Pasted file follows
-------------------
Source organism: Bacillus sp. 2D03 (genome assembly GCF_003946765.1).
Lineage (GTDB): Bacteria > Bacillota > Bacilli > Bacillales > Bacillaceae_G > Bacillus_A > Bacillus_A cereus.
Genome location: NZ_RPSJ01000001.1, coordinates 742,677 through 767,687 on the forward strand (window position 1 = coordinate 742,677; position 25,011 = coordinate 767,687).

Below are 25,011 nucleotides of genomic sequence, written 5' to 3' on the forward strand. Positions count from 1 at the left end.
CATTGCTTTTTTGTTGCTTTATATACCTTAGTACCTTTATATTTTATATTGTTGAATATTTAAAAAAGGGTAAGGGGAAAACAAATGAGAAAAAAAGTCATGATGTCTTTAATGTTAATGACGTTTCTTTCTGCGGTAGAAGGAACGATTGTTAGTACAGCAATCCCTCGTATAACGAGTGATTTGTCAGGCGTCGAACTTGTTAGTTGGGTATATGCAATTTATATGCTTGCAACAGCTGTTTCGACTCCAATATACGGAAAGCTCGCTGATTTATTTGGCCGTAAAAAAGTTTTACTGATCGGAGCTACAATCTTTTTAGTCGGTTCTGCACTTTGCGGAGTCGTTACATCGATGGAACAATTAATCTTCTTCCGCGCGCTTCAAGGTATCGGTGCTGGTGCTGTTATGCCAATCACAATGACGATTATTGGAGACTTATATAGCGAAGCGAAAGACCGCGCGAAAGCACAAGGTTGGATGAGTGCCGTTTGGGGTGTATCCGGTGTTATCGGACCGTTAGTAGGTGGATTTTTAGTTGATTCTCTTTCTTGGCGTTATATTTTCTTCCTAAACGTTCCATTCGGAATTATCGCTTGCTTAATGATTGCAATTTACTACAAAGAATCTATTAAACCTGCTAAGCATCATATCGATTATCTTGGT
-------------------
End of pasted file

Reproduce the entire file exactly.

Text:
Source organism: Bacillus sp. 2D03 (genome assembly GCF_003946765.1).
Lineage (GTDB): Bacteria > Bacillota > Bacilli > Bacillales > Bacillaceae_G > Bacillus_A > Bacillus_A cereus.
Genome location: NZ_RPSJ01000001.1, coordinates 742,677 through 767,687 on the forward strand (window position 1 = coordinate 742,677; position 25,011 = coordinate 767,687).

Below are 25,011 nucleotides of genomic sequence, written 5' to 3' on the forward strand. Positions count from 1 at the left end.
CATTGCTTTTTTGTTGCTTTATATACCTTAGTACCTTTATATTTTATATTGTTGAATATTTAAAAAAGGGTAAGGGGAAAACAAATGAGAAAAAAAGTCATGATGTCTTTAATGTTAATGACGTTTCTTTCTGCGGTAGAAGGAACGATTGTTAGTACAGCAATCCCTCGTATAACGAGTGATTTGTCAGGCGTCGAACTTGTTAGTTGGGTATATGCAATTTATATGCTTGCAACAGCTGTTTCGACTCCAATATACGGAAAGCTCGCTGATTTATTTGGCCGTAAAAAAGTTTTACTGATCGGAGCTACAATCTTTTTAGTCGGTTCTGCACTTTGCGGAGTCGTTACATCGATGGAACAATTAATCTTCTTCCGCGCGCTTCAAGGTATCGGTGCTGGTGCTGTTATGCCAATCACAATGACGATTATTGGAGACTTATATAGCGAAGCGAAAGACCGCGCGAAAGCACAAGGTTGGATGAGTGCCGTTTGGGGTGTATCCGGTGTTATCGGACCGTTAGTAGGTGGATTTTTAGTTGATTCTCTTTCTTGGCGTTATATTTTCTTCCTAAACGTTCCATTCGGAATTATCGCTTGCTTAATGATTGCAATTTACTACAAAGAATCTATTAAACCTGCTAAGCATCATATCGATTATCTTGGT